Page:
2. The nation Israel is for the glory of God (Jer 13:11; Isa 43:7, Isa 43:21, Isa 43:25; Isa 60:1, Isa 60:3, Isa 60:21; Isa 62:3).

3. Salvation is unto the glory of God (Rom 9:23), even as it will be a manifestation of the grace of God (Eph 2:7), and is now a manifestation of the wisdom of God (Eph 3:10).

4. All service should be unto the glory of God (Mat 5:16; Joh 15:8; 1Co 10:31; 1Pe 2:12; 1Pe 4:11, 1Pe 4:14). The Bible itself is God's instrument by which He prepares the man of God unto every good work (2Ti 3:16-17).

5. The Christian's new passion is that God may be glorified (Rom 5:2).

6. Even the believer's death is said to be to this one end (Joh 21:19; Phi 1:20).

7. The saved one is appointed to share in the glory of Christ (Joh 17:22; Col 3:4).


The Lord Jesus Christ is the supreme subject of the Bible. Like a glass this book reflects "the glory of the Lord" (2Co 3:18); but the Lord Himself has been manifested that He, in turn, might reflect the glory of God. "For God, who commanded the light to shine out of darkness, hath shined in our hearts, to give the light of the knowledge of the glory of God in the face of Jesus Christ" (2Co 4:6).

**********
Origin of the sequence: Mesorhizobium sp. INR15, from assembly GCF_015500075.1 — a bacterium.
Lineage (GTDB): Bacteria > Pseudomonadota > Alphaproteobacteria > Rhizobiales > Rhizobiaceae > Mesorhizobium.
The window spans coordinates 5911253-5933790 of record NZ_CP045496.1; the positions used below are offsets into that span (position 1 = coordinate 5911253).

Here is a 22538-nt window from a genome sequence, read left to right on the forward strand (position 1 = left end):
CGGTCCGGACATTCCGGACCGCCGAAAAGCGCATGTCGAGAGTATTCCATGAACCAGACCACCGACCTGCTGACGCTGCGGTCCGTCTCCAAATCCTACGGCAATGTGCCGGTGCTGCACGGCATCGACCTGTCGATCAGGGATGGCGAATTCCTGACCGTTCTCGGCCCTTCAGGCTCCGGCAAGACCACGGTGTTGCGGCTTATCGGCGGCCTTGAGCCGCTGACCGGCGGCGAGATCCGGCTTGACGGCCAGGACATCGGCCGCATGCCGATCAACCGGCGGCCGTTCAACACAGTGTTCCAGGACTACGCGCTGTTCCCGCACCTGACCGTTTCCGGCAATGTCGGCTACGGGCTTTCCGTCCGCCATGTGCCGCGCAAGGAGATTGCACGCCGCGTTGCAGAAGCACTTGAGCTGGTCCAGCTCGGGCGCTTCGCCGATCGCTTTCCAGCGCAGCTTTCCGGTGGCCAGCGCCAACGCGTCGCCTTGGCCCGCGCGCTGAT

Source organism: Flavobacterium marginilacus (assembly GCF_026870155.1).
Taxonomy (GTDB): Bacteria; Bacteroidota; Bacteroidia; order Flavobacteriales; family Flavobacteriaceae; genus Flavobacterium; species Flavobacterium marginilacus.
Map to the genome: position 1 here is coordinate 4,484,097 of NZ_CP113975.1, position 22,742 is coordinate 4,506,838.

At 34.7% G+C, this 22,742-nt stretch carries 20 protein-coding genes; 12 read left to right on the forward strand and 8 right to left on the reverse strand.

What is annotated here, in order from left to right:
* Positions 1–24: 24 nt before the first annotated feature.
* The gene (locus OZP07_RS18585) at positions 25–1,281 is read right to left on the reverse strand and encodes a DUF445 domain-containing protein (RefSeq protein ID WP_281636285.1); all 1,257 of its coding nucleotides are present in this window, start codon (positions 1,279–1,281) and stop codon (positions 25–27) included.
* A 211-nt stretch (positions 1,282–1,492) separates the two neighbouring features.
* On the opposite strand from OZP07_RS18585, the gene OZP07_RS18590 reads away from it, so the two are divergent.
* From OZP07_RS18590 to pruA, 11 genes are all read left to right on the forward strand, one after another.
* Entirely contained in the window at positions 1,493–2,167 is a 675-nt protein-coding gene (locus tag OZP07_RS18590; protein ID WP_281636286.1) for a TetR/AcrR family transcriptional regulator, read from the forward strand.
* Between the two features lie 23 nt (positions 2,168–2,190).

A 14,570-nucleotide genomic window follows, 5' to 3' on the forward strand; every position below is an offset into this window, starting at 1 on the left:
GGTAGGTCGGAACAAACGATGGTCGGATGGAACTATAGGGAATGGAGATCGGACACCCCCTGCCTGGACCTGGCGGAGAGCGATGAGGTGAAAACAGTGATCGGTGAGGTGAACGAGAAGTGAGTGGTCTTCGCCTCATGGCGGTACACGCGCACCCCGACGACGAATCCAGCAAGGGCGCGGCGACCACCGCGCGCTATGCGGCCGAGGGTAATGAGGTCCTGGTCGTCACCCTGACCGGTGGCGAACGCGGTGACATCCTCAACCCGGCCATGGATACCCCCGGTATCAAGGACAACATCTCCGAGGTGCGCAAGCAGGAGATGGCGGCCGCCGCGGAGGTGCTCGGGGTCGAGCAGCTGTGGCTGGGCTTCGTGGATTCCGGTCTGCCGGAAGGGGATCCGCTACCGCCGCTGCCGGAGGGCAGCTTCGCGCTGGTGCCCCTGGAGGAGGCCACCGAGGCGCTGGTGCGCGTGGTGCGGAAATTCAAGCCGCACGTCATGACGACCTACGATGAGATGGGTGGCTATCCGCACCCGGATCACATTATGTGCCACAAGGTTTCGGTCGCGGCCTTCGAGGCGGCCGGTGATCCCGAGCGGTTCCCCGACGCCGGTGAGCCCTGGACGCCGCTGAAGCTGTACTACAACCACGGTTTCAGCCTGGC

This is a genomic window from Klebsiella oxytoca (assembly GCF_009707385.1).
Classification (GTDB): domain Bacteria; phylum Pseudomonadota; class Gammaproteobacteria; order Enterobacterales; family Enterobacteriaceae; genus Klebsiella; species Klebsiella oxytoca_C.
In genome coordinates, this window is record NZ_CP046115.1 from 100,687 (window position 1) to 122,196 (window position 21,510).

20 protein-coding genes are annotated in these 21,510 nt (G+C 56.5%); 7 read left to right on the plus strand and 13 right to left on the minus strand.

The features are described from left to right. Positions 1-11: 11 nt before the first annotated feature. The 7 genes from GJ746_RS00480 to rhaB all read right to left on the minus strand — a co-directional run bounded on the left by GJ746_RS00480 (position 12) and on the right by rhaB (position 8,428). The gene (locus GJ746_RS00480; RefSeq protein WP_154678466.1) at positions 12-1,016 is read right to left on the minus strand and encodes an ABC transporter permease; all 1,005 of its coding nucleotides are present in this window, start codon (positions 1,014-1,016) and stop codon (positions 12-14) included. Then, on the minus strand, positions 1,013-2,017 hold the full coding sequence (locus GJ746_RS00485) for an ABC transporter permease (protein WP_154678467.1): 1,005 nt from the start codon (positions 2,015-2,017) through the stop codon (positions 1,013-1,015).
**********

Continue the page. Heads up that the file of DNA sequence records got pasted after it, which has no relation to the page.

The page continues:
1. On what ground is it reasonable to expect that God would reveal Himself to man?

2. What passage of Scripture indicates that God has revealed Himself to man through nature?

3. What concerning God is thus revealed?

4. Is nature's revelation complete?

5. By what means has God made a perfect revelation of Himself to man?

6. Wherein is this revelation superior to that of nature?

7. Indicate the various aspects of the divine revelation as set forth in the Bible.

8. What is the supreme purpose of God as revealed in the Scriptures?

9. Why is it in no way self-seeking on the part of God to wish to accomplish His own glory?

10. Wherein is real self-seeking disclosed?

11. Name seven ways which are indicated in the Scriptures whereby God is said to be glorified.

12. Point out the Scriptures which state that all creation is for the glory of God.

13. In what way is God glorified through the salvation of a soul?

14. Describe how Christ is the manifestation of God's glory.